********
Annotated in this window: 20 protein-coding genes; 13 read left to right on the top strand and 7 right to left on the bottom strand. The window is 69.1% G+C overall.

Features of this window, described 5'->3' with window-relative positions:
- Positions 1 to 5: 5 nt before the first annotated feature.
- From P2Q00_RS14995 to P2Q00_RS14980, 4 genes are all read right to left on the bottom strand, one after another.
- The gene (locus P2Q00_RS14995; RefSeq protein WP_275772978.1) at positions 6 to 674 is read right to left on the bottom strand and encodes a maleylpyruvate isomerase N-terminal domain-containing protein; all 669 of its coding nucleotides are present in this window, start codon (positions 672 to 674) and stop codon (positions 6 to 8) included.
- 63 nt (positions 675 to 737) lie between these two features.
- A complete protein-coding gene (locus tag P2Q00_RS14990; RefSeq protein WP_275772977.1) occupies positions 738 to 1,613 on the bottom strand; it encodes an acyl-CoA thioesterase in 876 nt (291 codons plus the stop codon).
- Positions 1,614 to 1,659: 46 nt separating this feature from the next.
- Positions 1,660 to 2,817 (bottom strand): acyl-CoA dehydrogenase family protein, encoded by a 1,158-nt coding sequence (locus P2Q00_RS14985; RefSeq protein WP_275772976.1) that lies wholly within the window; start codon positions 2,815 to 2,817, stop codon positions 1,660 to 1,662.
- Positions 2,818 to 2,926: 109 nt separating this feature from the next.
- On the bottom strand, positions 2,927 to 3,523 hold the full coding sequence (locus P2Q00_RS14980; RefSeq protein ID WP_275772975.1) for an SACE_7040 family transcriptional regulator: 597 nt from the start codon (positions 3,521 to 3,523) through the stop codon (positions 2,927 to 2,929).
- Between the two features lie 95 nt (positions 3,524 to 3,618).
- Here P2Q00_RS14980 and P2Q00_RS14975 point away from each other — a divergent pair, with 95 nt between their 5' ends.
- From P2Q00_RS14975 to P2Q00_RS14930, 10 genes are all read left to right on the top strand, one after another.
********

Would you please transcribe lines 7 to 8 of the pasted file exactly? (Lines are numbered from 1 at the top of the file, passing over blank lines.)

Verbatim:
- A complete protein-coding gene (locus tag P2Q00_RS14990; RefSeq protein WP_275772977.1) occupies positions 738 to 1,613 on the bottom strand; it encodes an acyl-CoA thioesterase in 876 nt (291 codons plus the stop codon).
- Positions 1,614 to 1,659: 46 nt separating this feature from the next.